Some time ago I heard Major General Bret D. Daugherty speak at the Transportation Club of Tacoma. As the commander of the entire Washington National Guard, including both the Washington Army National Guard and the Washington Air National Guard, he knows about disasters. Quite often our National Guard helps our communities when emergencies strike. General Daugherty spoke about a possible category nine earthquake happening in our area.
The Pacific Northwest and the lower Puget Sound area have had them before and we are over-due for a big one. The general drove home the point exquisitely as he talked about his journey from Camp Murray to Fife where he spoke at the Emerald Queen convention center. He counted the number of bridges, trestles, and overpasses as he traveled. He stopped once he reached a dozen. He pointed out that in a category nine quake, those bridges, trestles, and overpasses would fail and make I-5 impassable. In addition to the number of deaths that would be caused immediately, the overall problem would be transportation. Our highways and roads would be useless. Each community would be on their own.
My wife, Peg and I have a small group of friends who generally have Sunday breakfast together. We had driven to Hawks Prairie and were returning when our friend Jan asked to detour to visit Woodbrook and Tillicum. Both communities are dependent on I-5 for most services. Woodbrook does offer a roadway southeast to Spanaway, but Tillicum is completely cut off without I-5. Actually they already suffer from isolation.
Jan Runbeck, RN, MN – Faculty, School of Nursing and Healthcare Leadership, reveals,”In Spring of 2018, our UW Tacoma BSN (Bachelor of Science in Nursing) students did door-to-door surveys in partnership with the Tacoma-Pierce County Health Department. Physical isolation results in several untoward consequences. We were studying emergency preparedness, but social cohesion as a whole is at risk when physical isolation is a factor.”
In May I wrote an article about eminent domain and condemnation, which is the process by which private property is taken by the government for the purpose of public use. There were numerous comments. Malcolm Russell, a friend from the Rotary Club of Tacoma #8, commented that while generally very cautious about any use of eminent domain, said that perhaps two locations in Lakewood might be areas used to serve the public good. Since Peg and I were already booked at the Best Western in Lakewood for five days, I suggested that Malcolm and I meet and look over these options. One dealt with Tillicum, but both were intriguing.
There are three parcels (between twenty-five to forty-feet wide) owned by the Tacoma Country and Golf Club. Each parcel is designated as “open space.” A separate surface road from Tillicum could potentially connect there with Gravelly Lake Drive just outside of Ponders Corner. The three narrow parcels run along with the railroad right-of-way there. Working with the state owned rail right-of-way and the private property owner there abutting I-5 could potentially provide the width needed for an two-lane city road with at least one side walk and a bike lane.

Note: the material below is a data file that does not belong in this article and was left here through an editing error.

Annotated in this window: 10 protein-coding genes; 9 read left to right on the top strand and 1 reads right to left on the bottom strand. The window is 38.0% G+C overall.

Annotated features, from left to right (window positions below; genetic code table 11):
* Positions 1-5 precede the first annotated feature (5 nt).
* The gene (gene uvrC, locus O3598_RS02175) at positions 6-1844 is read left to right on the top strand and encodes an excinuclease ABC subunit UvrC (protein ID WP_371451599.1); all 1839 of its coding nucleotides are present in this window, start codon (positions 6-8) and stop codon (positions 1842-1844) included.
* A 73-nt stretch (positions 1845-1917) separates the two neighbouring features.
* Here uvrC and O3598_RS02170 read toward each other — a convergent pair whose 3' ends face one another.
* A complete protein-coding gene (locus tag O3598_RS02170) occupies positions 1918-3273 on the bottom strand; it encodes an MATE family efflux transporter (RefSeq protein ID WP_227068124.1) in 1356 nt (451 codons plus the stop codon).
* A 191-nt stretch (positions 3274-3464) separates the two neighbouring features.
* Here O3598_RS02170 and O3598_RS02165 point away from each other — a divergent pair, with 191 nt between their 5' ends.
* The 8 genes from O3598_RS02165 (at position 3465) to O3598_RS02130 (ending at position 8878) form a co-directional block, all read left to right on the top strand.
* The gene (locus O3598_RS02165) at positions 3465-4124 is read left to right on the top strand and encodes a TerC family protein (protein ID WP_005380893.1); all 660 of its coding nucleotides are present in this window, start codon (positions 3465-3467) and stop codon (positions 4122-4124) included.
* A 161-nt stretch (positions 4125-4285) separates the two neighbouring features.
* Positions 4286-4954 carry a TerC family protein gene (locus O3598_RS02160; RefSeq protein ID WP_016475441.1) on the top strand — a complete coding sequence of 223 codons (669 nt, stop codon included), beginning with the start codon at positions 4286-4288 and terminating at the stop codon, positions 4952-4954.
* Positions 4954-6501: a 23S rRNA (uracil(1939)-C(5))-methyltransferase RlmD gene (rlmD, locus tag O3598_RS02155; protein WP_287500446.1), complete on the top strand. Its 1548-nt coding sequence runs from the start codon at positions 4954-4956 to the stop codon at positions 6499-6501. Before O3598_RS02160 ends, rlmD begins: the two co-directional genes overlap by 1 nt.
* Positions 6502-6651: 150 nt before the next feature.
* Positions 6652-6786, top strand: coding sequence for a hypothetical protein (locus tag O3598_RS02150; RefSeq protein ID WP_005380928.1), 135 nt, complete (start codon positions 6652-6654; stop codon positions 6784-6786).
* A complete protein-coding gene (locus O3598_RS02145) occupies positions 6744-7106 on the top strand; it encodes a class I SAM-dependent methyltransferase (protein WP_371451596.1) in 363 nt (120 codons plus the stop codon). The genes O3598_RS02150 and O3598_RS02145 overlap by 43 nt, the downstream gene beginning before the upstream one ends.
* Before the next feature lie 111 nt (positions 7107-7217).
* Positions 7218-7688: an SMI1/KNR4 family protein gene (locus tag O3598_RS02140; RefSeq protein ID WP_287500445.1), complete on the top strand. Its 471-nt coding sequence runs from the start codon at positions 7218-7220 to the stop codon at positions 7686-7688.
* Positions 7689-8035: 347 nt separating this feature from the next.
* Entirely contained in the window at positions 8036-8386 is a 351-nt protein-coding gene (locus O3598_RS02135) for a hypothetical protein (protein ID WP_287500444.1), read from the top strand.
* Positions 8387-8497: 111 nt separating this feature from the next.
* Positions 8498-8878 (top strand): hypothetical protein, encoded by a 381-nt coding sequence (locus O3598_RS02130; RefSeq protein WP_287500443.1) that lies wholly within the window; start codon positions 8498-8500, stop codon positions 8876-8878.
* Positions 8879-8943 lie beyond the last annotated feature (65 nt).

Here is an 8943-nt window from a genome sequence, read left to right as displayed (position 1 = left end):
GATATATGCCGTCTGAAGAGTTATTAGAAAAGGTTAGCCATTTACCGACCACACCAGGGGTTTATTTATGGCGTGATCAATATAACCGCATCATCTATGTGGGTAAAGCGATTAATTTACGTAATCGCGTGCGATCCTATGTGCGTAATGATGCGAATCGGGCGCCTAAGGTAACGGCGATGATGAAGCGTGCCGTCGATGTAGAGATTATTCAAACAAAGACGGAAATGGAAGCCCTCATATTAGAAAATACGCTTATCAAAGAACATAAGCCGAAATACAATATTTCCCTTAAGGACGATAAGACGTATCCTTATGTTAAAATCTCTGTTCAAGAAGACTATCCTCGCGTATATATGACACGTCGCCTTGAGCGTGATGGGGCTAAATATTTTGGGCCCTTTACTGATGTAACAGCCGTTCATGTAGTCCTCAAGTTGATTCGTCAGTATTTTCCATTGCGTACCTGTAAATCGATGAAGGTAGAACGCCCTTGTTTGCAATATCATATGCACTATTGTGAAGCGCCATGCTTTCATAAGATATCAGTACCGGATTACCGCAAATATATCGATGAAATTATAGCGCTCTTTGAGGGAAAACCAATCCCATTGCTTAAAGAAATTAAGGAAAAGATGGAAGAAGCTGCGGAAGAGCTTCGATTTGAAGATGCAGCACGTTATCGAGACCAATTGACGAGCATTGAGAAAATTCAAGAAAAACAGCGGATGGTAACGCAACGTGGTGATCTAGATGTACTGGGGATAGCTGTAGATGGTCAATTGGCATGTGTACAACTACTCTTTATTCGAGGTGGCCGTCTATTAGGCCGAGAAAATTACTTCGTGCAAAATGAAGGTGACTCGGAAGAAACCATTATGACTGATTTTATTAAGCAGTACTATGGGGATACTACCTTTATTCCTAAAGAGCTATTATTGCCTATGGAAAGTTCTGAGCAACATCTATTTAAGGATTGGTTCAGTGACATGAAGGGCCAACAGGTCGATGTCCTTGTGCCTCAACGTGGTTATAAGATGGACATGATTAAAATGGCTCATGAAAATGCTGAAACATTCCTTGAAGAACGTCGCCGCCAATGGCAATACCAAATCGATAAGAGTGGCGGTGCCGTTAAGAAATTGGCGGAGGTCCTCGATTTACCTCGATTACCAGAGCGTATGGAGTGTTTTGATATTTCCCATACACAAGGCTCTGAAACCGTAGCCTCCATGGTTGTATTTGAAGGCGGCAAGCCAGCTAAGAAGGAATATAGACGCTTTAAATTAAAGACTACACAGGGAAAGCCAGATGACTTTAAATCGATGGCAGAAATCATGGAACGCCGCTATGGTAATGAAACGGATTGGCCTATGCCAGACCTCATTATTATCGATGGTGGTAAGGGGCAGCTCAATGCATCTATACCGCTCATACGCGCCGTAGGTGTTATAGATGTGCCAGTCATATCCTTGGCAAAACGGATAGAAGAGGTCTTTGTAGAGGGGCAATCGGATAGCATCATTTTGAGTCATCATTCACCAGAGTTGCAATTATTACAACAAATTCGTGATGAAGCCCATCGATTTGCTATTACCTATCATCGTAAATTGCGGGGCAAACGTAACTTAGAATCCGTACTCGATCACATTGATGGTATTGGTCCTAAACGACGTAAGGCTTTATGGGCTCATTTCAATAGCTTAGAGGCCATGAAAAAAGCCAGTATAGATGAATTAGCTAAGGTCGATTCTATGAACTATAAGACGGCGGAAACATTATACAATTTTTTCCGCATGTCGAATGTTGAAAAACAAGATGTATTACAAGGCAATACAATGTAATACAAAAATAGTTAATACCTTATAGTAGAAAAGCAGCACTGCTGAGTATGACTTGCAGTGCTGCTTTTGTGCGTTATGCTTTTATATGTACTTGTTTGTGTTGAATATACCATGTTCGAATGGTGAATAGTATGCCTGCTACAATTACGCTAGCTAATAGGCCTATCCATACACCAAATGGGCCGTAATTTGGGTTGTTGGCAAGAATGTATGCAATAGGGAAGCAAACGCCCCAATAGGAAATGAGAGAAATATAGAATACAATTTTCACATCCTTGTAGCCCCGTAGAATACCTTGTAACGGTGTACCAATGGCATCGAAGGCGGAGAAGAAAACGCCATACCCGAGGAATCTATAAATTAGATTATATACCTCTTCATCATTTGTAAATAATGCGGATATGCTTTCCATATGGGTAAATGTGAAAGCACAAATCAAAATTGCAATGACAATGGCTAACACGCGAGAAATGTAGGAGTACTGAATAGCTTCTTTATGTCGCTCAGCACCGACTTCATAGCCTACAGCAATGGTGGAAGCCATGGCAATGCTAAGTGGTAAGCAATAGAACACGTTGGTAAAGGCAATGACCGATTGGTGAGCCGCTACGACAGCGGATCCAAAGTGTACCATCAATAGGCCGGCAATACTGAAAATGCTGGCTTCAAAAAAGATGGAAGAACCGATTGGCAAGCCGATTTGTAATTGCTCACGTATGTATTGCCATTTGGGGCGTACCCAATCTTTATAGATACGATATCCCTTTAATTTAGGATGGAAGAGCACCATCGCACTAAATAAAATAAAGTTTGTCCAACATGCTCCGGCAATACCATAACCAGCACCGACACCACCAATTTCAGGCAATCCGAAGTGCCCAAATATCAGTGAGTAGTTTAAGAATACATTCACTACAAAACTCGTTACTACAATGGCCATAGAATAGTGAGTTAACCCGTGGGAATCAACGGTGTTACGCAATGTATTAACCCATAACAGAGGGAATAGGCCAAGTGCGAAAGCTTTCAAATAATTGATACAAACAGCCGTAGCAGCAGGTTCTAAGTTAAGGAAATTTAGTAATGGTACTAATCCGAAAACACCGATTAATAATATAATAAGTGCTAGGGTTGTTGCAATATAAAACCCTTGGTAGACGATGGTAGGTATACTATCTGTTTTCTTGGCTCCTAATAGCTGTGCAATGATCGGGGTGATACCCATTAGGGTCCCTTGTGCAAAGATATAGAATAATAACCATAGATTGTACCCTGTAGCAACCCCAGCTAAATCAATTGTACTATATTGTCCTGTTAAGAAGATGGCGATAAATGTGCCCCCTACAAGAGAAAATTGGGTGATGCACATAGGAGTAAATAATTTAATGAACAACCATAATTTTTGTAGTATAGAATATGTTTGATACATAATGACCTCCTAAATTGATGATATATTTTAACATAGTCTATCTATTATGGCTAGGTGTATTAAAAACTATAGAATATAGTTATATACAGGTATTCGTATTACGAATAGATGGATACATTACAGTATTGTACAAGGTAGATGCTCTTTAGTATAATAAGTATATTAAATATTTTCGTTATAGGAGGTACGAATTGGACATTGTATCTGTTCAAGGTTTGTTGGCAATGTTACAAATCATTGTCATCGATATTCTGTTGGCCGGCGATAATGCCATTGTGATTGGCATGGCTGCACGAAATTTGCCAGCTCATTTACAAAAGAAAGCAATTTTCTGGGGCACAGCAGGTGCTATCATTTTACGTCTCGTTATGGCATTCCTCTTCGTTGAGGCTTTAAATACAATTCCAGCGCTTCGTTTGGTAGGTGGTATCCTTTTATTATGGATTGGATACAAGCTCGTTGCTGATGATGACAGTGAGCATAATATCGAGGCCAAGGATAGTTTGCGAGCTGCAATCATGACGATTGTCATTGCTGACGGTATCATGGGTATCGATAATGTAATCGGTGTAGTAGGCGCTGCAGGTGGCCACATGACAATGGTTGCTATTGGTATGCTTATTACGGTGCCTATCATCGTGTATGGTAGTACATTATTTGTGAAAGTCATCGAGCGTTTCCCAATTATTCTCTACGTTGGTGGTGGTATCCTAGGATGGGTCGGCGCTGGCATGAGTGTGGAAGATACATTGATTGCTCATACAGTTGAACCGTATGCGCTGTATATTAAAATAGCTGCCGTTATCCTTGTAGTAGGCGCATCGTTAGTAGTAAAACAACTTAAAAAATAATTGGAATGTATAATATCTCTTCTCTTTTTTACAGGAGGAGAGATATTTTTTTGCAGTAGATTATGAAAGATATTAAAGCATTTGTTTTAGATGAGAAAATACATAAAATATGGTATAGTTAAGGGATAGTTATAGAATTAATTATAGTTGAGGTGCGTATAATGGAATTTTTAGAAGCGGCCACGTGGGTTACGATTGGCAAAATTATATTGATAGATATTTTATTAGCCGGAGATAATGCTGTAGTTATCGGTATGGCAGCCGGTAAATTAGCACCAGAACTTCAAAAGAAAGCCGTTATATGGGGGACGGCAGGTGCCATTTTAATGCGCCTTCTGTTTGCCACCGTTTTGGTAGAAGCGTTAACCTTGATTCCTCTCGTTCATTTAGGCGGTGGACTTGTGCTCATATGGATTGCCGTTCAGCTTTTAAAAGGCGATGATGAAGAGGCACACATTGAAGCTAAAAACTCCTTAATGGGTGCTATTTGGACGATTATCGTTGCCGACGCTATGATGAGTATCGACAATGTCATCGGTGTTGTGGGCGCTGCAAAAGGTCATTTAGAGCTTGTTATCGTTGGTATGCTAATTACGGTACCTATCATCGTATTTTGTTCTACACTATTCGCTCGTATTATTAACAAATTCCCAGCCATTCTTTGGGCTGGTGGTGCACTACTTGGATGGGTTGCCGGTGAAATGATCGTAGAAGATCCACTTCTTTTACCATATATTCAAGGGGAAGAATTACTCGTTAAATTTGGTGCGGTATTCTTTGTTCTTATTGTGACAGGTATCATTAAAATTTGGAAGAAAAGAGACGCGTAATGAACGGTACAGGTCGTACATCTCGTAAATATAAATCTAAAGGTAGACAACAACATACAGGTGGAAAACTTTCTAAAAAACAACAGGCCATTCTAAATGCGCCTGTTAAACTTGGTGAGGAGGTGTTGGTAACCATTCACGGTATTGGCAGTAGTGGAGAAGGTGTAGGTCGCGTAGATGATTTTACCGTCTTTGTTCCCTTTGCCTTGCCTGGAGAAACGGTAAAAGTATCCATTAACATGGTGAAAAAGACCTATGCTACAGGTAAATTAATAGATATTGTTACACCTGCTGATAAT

Currently the State of Washington is already working on the project: I-5 – Mounts Road to Thorne Ln I/C – Corridor Improvements – wsdot.wa.gov/Projects/I5/MountsRdThorneLn/default.htm
Stage 4 of the project is to build a new local connector road between Gravelly Lake Drive and Thorne Lane. Next steps for this design-build project include a compatibility report, right-of-way acquisition and a competitive bidding process. Project construction will then occur beginning 2022. The project is funded through 2025.
The second suggestion with potential as an eminent domain project runs eastward along 100th to South Tacoma Way. Currently there are sidewalks on the north side of the street, which is mostly an industrial park and commercial buildings; however people live on the south side of the street with no sidewalk, and the parcel lines there are extremely close to the roadway edge. There are worn narrow pathways alongside the road edge. Malcolm says he occasionally sees mothers struggling with baby strollers on the little dirt pathway and pushing them around the telephone poles.
Sidewalks along a major access way into Lakewood on 100th Street and where the people actually are would be a good improvement for the community. In addition, either in negotiation or by eminent domain it could allow the property lines back enough from the roadway edge to also build a uniform solid wall and sound baffle to reduce noise like what is often used along areas of I-5. A sidewalk and attractive uniform sound baffle wall there would help make the city and the neighborhood more safe and livable, and help protect property owners along there from excessive traffic noise and reduce the cost of standard fence upkeep.
An appraiser from GPA Valuation commented that sound walls can be an effective cure for proximity to road noise/peril which might otherwise be compensated for with a monetary award of damages in a partial acquisition of right-of-way. If you have any questions about property value and eminent domain, you might want to contact GPA Valuation – gpavaluation.net
Taking land for the public good can provide good results for all. These two projects could certainly improve the city of Lakewood and the neighborhoods involved. The connecting road between Tillicum and Lakewood would surely benefit the Tillicum neighborhood and help residents in emergencies and freeway blockages. In addition, the sidewalks and baffle wall along 100th would make life safer and more bearable for families living along that road as well as improve the look and appeal of Lakewood.